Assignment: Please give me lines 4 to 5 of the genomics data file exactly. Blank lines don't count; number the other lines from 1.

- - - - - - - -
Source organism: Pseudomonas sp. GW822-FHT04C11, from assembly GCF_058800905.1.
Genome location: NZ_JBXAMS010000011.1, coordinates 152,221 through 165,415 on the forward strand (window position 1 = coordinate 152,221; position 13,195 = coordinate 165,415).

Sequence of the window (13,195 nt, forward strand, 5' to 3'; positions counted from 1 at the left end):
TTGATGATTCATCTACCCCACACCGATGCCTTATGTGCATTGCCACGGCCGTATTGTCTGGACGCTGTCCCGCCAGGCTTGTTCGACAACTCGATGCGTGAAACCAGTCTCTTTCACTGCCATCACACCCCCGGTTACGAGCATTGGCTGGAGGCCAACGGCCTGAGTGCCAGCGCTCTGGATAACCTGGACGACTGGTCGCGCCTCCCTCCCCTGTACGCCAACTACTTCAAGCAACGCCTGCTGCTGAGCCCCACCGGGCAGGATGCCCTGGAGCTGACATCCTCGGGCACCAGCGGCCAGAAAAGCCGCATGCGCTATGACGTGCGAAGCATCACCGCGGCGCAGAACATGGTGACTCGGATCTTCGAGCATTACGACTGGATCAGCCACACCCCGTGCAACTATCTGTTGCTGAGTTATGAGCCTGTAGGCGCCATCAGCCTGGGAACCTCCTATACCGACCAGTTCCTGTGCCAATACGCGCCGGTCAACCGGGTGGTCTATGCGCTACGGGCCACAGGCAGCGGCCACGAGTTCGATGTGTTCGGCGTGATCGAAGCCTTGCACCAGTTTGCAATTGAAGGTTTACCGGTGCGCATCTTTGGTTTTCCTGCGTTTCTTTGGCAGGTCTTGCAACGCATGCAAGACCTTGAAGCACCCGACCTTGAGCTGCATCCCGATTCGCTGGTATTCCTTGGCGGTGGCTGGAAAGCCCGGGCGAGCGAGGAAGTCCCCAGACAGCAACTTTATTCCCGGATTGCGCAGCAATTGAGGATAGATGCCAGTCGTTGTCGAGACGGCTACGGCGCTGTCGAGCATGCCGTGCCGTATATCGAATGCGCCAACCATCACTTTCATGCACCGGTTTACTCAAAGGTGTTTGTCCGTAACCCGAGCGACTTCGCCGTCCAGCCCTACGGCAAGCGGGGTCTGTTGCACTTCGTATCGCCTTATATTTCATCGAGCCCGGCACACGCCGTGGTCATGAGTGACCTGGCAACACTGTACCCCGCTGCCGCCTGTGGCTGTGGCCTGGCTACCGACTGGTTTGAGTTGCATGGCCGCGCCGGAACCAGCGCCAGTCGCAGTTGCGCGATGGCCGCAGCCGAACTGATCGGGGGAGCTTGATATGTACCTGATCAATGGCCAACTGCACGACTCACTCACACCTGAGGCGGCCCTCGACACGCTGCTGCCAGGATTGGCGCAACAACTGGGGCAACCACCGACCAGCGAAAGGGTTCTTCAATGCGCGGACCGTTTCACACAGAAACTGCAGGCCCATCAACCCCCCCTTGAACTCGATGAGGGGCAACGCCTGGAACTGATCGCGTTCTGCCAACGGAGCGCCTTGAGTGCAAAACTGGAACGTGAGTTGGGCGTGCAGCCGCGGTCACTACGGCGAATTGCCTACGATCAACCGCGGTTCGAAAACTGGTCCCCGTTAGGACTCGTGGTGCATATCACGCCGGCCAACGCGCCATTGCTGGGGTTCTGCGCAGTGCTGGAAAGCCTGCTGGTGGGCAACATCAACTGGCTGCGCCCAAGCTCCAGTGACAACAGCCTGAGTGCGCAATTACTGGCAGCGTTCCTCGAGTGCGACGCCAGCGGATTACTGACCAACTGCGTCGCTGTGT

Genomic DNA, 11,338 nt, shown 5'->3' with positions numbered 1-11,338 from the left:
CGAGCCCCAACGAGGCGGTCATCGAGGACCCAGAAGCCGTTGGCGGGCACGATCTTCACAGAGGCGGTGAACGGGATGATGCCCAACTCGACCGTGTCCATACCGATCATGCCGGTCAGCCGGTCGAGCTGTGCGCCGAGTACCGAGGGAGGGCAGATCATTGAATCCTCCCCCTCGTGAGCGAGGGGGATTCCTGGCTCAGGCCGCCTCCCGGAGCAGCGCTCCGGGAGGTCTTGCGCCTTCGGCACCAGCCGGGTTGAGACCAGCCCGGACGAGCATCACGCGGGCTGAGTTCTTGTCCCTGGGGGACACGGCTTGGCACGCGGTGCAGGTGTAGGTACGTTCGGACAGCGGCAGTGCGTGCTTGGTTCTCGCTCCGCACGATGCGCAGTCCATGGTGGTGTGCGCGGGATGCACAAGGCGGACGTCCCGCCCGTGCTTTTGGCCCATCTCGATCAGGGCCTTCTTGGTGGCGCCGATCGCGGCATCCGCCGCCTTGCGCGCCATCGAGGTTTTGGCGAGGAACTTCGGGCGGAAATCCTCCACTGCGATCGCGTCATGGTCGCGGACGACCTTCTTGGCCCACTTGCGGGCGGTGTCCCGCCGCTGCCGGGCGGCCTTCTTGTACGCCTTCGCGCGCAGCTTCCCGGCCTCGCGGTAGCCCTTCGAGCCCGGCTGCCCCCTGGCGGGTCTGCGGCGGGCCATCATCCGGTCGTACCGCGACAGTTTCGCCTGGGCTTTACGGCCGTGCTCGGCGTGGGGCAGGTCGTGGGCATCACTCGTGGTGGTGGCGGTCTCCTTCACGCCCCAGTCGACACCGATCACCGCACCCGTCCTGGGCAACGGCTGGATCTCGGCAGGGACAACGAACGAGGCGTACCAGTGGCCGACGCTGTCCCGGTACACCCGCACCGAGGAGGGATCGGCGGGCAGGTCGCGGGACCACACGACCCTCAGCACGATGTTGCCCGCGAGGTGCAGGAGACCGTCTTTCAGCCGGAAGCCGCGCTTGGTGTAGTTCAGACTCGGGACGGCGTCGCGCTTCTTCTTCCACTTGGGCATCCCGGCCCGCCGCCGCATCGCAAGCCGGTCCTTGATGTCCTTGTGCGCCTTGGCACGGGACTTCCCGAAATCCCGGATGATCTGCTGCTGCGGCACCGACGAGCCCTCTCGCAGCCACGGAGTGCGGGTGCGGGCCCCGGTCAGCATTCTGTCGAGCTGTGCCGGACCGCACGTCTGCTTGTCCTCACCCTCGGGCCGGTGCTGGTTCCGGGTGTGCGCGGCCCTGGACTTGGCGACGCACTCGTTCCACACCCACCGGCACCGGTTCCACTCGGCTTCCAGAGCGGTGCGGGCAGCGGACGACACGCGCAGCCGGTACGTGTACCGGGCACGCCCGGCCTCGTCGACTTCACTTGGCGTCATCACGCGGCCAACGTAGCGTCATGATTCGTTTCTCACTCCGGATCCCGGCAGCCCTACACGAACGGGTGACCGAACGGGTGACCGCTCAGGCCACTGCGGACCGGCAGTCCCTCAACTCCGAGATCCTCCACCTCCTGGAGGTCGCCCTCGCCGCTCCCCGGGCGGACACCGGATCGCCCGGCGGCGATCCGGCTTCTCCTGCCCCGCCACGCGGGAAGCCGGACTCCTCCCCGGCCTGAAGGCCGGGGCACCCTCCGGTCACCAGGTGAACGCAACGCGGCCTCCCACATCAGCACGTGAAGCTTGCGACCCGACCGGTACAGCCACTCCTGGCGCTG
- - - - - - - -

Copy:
TTGATGATTCATCTACCCCACACCGATGCCTTATGTGCATTGCCACGGCCGTATTGTCTGGACGCTGTCCCGCCAGGCTTGTTCGACAACTCGATGCGTGAAACCAGTCTCTTTCACTGCCATCACACCCCCGGTTACGAGCATTGGCTGGAGGCCAACGGCCTGAGTGCCAGCGCTCTGGATAACCTGGACGACTGGTCGCGCCTCCCTCCCCTGTACGCCAACTACTTCAAGCAACGCCTGCTGCTGAGCCCCACCGGGCAGGATGCCCTGGAGCTGACATCCTCGGGCACCAGCGGCCAGAAAAGCCGCATGCGCTATGACGTGCGAAGCATCACCGCGGCGCAGAACATGGTGACTCGGATCTTCGAGCATTACGACTGGATCAGCCACACCCCGTGCAACTATCTGTTGCTGAGTTATGAGCCTGTAGGCGCCATCAGCCTGGGAACCTCCTATACCGACCAGTTCCTGTGCCAATACGCGCCGGTCAACCGGGTGGTCTATGCGCTACGGGCCACAGGCAGCGGCCACGAGTTCGATGTGTTCGGCGTGATCGAAGCCTTGCACCAGTTTGCAATTGAAGGTTTACCGGTGCGCATCTTTGGTTTTCCTGCGTTTCTTTGGCAGGTCTTGCAACGCATGCAAGACCTTGAAGCACCCGACCTTGAGCTGCATCCCGATTCGCTGGTATTCCTTGGCGGTGGCTGGAAAGCCCGGGCGAGCGAGGAAGTCCCCAGACAGCAACTTTATTCCCGGATTGCGCAGCAATTGAGGATAGATGCCAGTCGTTGTCGAGACGGCTACGGCGCTGTCGAGCATGCCGTGCCGTATATCGAATGCGCCAACCATCACTTTCATGCACCGGTTTACTCAAAGGTGTTTGTCCGTAACCCGAGCGACTTCGCCGTCCAGCCCTACGGCAAGCGGGGTCTGTTGCACTTCGTATCGCCTTATATTTCATCGAGCCCGGCACACGCCGTGGTCATGAGTGACCTGGCAACACTGTACCCCGCTGCCGCCTGTGGCTGTGGCCTGGCTACCGACTGGTTTGAGTTGCATGGCCGCGCCGGAACCAGCGCCAGTCGCAGTTGCGCGATGGCCGCAGCCGAACTGATCGGGGGAGCTTGATATGTACCTGATCAATGGCCAACTGCACGACTCACTCACACCTGAGGCGGCCCTCGACACGCTGCTGCCAGGATTGGCGCAACAACTGGGGCAACCACCGACCAGCGAAAGGGTTCTTCAATGCGCGGACCGTTTCACACAGAAACTGCAGGCCCATCAACCCCCCCTTGAACTCGATGAGGGGCAACGCCTGGAACTGATCGCGTTCTGCCAACGGAGCGCCTTGAGTGCAAAACTGGAACGTGAGTTGGGCGTGCAGCCGCGGTCACTACGGCGAATTGCCTACGATCAACCGCGGTTCGAAAACTGGTCCCCGTTAGGACTCGTGGTGCATATCACGCCGGCCAACGCGCCATTGCTGGGGTTCTGCGCAGTGCTGGAAAGCCTGCTGGTGGGCAACATCAACTGGCTGCGCCCAAGCTCCAGTGACAACAGCCTGAGTGCGCAATTACTGGCAGCGTTCCTCGAGTGCGACGCCAGCGGATTACTGACCAACTGCGTCGCTGTGT

Genomic DNA, 11,338 nt, shown 5'->3' with positions numbered 1-11,338 from the left: